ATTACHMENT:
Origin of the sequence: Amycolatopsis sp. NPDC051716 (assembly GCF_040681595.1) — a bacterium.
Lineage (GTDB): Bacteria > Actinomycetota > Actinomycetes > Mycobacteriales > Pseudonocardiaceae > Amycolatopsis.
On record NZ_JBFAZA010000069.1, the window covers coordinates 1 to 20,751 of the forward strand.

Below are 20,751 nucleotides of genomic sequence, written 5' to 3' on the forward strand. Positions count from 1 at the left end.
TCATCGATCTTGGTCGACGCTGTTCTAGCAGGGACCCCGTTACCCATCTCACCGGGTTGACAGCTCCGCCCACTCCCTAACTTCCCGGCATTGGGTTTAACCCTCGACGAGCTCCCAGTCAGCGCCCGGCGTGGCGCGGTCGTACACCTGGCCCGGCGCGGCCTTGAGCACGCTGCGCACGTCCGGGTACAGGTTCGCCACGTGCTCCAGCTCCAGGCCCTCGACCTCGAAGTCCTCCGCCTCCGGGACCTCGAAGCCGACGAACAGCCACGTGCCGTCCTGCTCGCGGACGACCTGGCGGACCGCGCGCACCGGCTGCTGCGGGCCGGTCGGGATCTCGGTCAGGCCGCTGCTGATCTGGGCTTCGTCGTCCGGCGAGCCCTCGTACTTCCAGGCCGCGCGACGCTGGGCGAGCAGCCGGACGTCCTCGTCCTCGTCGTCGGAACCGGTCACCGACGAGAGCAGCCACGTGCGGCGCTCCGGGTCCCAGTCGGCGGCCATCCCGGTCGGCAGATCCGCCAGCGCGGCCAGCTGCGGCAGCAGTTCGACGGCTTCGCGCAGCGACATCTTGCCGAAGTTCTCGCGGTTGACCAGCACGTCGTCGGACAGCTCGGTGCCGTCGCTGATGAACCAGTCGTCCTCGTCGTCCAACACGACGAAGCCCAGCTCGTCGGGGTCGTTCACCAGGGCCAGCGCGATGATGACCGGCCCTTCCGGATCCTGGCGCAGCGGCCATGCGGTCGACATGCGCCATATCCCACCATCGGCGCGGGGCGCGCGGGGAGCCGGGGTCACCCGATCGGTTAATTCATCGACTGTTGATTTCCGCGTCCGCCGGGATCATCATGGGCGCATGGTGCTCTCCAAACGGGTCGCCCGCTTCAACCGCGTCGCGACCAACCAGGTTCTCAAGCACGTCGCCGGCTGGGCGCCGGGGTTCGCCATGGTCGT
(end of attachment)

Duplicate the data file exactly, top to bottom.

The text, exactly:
Origin of the sequence: Amycolatopsis sp. NPDC051716 (assembly GCF_040681595.1) — a bacterium.
Lineage (GTDB): Bacteria > Actinomycetota > Actinomycetes > Mycobacteriales > Pseudonocardiaceae > Amycolatopsis.
On record NZ_JBFAZA010000069.1, the window covers coordinates 1 to 20,751 of the forward strand.

Below are 20,751 nucleotides of genomic sequence, written 5' to 3' on the forward strand. Positions count from 1 at the left end.
TCATCGATCTTGGTCGACGCTGTTCTAGCAGGGACCCCGTTACCCATCTCACCGGGTTGACAGCTCCGCCCACTCCCTAACTTCCCGGCATTGGGTTTAACCCTCGACGAGCTCCCAGTCAGCGCCCGGCGTGGCGCGGTCGTACACCTGGCCCGGCGCGGCCTTGAGCACGCTGCGCACGTCCGGGTACAGGTTCGCCACGTGCTCCAGCTCCAGGCCCTCGACCTCGAAGTCCTCCGCCTCCGGGACCTCGAAGCCGACGAACAGCCACGTGCCGTCCTGCTCGCGGACGACCTGGCGGACCGCGCGCACCGGCTGCTGCGGGCCGGTCGGGATCTCGGTCAGGCCGCTGCTGATCTGGGCTTCGTCGTCCGGCGAGCCCTCGTACTTCCAGGCCGCGCGACGCTGGGCGAGCAGCCGGACGTCCTCGTCCTCGTCGTCGGAACCGGTCACCGACGAGAGCAGCCACGTGCGGCGCTCCGGGTCCCAGTCGGCGGCCATCCCGGTCGGCAGATCCGCCAGCGCGGCCAGCTGCGGCAGCAGTTCGACGGCTTCGCGCAGCGACATCTTGCCGAAGTTCTCGCGGTTGACCAGCACGTCGTCGGACAGCTCGGTGCCGTCGCTGATGAACCAGTCGTCCTCGTCGTCCAACACGACGAAGCCCAGCTCGTCGGGGTCGTTCACCAGGGCCAGCGCGATGATGACCGGCCCTTCCGGATCCTGGCGCAGCGGCCATGCGGTCGACATGCGCCATATCCCACCATCGGCGCGGGGCGCGCGGGGAGCCGGGGTCACCCGATCGGTTAATTCATCGACTGTTGATTTCCGCGTCCGCCGGGATCATCATGGGCGCATGGTGCTCTCCAAACGGGTCGCCCGCTTCAACCGCGTCGCGACCAACCAGGTTCTCAAGCACGTCGCCGGCTGGGCGCCGGGGTTCGCCATGGTCGT